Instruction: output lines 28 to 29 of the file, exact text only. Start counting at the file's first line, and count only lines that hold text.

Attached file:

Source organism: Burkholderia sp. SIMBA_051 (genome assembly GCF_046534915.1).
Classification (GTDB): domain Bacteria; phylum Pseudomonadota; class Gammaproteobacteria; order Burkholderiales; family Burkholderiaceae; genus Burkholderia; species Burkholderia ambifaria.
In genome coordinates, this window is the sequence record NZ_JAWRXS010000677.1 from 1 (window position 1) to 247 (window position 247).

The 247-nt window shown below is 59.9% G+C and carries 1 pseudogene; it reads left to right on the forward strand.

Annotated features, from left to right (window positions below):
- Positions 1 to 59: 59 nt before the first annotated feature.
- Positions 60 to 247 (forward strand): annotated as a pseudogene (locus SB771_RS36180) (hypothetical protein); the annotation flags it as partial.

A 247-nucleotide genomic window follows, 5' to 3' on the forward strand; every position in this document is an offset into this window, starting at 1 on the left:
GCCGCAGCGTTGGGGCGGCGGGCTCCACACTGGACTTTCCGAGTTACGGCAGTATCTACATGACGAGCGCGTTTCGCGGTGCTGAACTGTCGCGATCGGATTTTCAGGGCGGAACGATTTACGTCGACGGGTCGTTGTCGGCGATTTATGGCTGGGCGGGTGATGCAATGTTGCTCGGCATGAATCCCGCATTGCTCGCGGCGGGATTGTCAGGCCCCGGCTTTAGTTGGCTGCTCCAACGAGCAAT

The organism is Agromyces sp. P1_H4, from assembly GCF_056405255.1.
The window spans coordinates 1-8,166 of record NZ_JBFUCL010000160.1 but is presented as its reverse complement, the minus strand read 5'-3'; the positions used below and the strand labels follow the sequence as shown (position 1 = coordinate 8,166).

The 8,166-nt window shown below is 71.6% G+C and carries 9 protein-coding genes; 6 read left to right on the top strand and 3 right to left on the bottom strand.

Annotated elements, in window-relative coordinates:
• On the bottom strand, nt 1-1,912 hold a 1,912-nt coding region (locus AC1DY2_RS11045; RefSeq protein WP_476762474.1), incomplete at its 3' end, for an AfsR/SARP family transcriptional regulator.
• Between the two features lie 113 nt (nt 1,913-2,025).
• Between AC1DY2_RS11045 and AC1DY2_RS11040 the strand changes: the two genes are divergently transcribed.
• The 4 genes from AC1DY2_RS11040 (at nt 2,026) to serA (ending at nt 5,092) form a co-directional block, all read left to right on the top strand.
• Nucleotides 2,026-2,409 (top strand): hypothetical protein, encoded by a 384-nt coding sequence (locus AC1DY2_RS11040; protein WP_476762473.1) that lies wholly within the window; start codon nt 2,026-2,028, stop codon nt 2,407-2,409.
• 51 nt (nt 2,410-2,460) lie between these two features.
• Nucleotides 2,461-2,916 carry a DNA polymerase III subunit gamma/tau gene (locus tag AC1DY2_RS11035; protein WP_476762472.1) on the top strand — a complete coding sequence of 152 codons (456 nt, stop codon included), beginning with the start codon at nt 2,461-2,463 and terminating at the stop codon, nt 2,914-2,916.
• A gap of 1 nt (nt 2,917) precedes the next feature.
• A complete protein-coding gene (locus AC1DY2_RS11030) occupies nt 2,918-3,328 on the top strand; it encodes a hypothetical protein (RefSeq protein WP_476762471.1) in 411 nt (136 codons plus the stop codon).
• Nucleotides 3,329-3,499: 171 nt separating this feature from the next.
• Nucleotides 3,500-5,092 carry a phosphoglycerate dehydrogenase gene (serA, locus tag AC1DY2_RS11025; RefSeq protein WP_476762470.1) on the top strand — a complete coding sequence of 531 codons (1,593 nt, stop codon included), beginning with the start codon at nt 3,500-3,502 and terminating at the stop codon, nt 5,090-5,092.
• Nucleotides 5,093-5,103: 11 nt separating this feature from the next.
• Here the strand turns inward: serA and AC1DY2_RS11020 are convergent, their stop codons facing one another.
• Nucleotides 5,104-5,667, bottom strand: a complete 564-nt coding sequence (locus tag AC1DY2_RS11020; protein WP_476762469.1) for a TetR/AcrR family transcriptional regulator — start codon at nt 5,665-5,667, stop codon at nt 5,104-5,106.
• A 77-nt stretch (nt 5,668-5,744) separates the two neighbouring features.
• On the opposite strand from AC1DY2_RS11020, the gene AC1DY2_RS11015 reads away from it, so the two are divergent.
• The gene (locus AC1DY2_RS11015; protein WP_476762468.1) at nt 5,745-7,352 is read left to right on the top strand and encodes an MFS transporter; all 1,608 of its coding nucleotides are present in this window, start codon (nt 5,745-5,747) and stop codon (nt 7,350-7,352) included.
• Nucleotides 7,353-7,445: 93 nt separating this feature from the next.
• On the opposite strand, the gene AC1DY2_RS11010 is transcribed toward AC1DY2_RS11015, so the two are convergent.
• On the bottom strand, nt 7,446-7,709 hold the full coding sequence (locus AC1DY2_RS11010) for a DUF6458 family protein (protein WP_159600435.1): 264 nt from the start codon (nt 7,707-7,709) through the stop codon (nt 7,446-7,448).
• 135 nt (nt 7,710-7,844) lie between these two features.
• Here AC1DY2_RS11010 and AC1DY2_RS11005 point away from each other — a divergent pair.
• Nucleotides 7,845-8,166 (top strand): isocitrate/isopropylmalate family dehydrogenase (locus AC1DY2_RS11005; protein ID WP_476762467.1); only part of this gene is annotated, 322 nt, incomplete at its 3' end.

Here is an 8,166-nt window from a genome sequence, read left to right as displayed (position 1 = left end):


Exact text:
• A 77-nt stretch (nt 5,668-5,744) separates the two neighbouring features.
• On the opposite strand from AC1DY2_RS11020, the gene AC1DY2_RS11015 reads away from it, so the two are divergent.